Saints of the Week

Monday: Anthony, Abbot (251-356) was a wealthy Egyptian who gave his inheritance away to become a hermit. Many sought him out for his wisdom and holiness. After leading an ascetic life of solitude, he gathered his followers and founded the first monastic community.

Thursday: Fabian, pope and martyr (d. 250) was elected as Pope as a layman and a foreigner to Rome. A dove landed on his head and the crowds were excited because it reminded them of the dove's descent upon the head of Jesus after his baptism. He was martyred in a persecution after being the pope for 14 years.

Sebastian, martyr (d. 300) is a popular saint among artists who will paint him with arrows piercing his body. His life is the stuff of legends and fiction. He was killed in Rom and buried in the catacombs. Ambrose wrote that Sebastian hailed from Milan.

Friday: Agnes, martyr (d. 305) was a Roman martyr who was married at age 12 during a Roman persecution. Since her name is similar to angus, lamb, she is always pictured with a lamb. She became a symbol of innocence during her sacrifice.

Saturday: Vincent, deacon (d.304) preached in Saragossa, Spain and spearheaded the almsgiving and charitable works. His organized relief efforts gained notice of the Romans who arrested and tortured him. He was killed when he refused to worship the pagan Roman gods.

This Week in Jesuit History

• Jan 16, 1656. At Meliapore, the death of Fr. Robert de Nobili, nephew of Cardinal Bellarmine. Sent to the Madura mission, he learned to speak three languages and for 45 years labored among the high caste Brahmins.
• Jan 17, 1890. Benedict Sestini died. He was an astronomer, editor, architect, mathematician, and teacher at Woodstock College.
• Jan 18, 1615. The French Jesuits began a mission in Danang, Vietnam.
• Jan 19, 1561. In South Africa, the baptism of the powerful King of Monomotapa, the king's mother, and 300 chiefs by Fr. Goncalvo de Silveira.
• Jan 20, 1703. At Paris, the death of Fr. Francis de la Chaise, confessor to Louis XIV and a protector of the French Church against the Jansenists.
• Jan 21, 1764. Christophe de Beaumont, Archbishop of Paris, wrote a pastoral defending the Jesuits against the attacks of Parliament. It was ordered to be burned by the public executioner.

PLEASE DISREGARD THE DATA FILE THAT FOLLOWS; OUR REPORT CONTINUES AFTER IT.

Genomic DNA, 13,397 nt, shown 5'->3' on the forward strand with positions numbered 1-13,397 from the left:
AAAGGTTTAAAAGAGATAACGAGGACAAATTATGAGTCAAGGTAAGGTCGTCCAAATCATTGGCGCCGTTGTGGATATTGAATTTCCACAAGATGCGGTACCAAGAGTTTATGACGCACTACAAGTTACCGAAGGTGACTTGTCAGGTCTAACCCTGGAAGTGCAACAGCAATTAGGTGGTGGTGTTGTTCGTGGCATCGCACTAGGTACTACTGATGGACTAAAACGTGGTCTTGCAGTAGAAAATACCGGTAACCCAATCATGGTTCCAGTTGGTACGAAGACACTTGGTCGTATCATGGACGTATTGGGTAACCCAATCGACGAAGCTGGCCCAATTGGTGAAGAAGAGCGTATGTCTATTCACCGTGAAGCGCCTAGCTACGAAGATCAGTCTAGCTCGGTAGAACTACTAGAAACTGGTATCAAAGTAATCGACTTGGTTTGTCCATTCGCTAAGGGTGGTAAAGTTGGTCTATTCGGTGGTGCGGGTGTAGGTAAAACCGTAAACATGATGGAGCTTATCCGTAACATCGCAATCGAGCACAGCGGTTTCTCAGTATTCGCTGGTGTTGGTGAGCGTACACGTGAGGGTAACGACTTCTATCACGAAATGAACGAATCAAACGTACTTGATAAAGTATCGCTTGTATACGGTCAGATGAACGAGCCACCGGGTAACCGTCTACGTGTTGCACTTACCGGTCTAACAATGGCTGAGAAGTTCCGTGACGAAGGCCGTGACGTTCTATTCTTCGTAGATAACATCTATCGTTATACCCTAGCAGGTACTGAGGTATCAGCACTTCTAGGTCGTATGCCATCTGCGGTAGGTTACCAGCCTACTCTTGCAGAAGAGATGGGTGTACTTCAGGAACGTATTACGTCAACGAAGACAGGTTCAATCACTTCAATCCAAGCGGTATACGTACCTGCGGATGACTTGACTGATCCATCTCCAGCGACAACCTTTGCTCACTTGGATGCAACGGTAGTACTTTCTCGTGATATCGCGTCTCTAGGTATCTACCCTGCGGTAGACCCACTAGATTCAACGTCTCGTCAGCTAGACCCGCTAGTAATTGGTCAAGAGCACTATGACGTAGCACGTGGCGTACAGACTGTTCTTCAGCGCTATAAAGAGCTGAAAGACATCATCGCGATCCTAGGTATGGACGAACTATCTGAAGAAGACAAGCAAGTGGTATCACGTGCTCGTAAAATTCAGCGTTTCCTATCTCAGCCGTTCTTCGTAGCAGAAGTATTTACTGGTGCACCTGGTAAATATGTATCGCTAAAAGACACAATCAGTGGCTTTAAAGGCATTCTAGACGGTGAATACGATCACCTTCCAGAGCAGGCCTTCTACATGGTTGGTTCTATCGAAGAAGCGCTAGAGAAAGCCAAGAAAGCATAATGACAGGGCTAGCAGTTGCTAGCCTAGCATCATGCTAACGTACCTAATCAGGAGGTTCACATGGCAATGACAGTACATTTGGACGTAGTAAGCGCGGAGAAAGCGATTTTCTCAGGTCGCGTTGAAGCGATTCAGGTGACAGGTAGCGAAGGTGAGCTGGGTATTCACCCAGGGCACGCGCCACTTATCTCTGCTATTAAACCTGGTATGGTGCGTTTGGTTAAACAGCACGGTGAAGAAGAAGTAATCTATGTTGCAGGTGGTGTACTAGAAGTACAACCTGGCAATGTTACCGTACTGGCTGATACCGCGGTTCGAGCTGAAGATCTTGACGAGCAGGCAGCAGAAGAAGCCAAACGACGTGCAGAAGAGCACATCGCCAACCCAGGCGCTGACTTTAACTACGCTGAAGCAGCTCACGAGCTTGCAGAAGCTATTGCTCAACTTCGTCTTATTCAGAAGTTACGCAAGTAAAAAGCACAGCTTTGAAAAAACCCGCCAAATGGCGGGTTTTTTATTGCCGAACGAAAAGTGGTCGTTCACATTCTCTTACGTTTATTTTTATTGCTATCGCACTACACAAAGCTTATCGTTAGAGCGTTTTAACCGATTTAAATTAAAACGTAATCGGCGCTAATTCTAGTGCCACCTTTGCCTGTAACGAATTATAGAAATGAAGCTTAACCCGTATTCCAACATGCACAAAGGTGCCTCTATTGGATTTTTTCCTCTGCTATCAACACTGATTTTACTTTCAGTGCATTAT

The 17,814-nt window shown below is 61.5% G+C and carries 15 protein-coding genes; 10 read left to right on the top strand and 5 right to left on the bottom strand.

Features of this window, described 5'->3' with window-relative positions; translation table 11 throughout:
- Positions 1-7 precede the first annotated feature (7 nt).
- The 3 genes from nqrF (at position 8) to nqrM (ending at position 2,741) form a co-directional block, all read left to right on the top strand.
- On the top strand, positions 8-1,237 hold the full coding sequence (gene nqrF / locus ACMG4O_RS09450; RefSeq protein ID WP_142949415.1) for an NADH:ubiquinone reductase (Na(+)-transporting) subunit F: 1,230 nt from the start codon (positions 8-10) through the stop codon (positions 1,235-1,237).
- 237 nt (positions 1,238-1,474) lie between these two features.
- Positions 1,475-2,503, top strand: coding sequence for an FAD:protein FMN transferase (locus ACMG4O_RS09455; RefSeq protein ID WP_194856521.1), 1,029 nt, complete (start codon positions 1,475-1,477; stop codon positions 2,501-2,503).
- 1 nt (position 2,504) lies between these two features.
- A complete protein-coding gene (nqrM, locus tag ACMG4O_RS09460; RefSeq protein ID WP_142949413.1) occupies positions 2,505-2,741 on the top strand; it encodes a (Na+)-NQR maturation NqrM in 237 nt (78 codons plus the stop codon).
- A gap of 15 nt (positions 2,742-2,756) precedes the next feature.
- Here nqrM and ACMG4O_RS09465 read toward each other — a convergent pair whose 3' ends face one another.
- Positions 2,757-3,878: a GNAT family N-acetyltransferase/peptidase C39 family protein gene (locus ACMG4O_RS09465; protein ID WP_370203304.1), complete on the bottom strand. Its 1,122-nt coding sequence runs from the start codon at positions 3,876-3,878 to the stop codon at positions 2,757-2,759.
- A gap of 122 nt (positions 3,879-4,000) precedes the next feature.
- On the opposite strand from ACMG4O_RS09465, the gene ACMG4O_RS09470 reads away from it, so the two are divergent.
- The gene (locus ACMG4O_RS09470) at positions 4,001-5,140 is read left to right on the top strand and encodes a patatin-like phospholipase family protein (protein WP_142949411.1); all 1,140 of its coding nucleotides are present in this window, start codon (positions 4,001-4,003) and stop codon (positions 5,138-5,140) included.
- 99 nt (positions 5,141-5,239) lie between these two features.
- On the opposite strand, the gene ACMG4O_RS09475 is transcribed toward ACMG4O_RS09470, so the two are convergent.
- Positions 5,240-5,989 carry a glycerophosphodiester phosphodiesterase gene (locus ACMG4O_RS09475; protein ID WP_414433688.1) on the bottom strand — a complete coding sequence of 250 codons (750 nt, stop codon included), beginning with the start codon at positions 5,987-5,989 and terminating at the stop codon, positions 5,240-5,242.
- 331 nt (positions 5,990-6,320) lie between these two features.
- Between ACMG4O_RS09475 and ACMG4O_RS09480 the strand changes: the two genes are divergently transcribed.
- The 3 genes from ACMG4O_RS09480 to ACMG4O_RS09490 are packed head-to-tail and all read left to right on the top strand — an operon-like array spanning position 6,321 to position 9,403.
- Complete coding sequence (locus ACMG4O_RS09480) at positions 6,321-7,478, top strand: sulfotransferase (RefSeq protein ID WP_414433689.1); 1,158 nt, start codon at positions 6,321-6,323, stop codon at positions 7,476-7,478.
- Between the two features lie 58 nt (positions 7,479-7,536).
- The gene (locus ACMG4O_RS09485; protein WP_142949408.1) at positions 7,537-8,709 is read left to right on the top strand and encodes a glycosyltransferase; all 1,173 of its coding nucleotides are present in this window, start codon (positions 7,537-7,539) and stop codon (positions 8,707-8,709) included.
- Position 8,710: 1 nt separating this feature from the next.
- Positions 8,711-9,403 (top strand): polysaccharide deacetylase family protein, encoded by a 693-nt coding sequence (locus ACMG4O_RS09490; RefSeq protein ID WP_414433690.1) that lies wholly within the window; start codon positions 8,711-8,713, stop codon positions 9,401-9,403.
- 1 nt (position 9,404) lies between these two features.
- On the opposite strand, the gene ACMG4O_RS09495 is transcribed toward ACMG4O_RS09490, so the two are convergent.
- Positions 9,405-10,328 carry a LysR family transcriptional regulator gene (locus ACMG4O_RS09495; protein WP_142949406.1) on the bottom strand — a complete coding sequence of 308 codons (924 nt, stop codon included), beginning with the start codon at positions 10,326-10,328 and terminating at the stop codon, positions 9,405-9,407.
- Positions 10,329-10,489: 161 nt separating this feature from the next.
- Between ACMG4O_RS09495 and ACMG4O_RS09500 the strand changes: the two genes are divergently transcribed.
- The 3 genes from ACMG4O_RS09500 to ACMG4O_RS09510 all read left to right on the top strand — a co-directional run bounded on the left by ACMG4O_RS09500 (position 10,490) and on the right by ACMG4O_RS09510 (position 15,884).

• Jan 22, 1561. Pius IV abrogated the decree of Paul II and kept the life term of Father General.

Where did the First Sunday go?

The Baptism of the Lord is celebrated as the last day of Christmas while the day that follows is the first Monday in Ordinary Time. At the end of the week, we celebrate the Second Sunday in Ordinary Time without every celebrating the First Sunday. Isn't that odd?

Martin Luther King Day

Martin Luther King, Jr. is remembered on this day for his great advancement of civil rights for those African-Americans who were deprived of basic civil liberties. His dream inspired many to work for justice. His civil actions led to a social revolution for the U.S. and beyond. His work paved the way for other minorities to claim their voice and demand basic civil rights against a majority that has the capability to squash their concerns. We continue to pray for greater social equality throughout our nation and we honor those leaders who put their lives in danger to stand up for the rights of others.


  1. Fr. I find the beholding exercise to be simple and meaningful. I hope to use it pre-prayer. Allowing God to behold me...see, hear, and feel me... it puts me in place where I can feel his love. Then asking for the grace to behold God puts me in God's immediate presence, then I am able to share what's in my heart.

    "He must increase, I must decrease" is something I've been saying for the last couple of weeks. Letting go of "me" being the center of everything is something I want, but have to work on.

    Also, appreciate the idea of looking for the goodness that surrounds me and avoid criticizing people and situations.

    Thank you Fr. May you grow in peace, jer...

  2. Thanks, Jerry. This exercise helps me settle into each of my prayers and it helps me lift my feeings to Christ. For me, prayer is sharing who I authentically am to God's true self and receiving God's heart in return.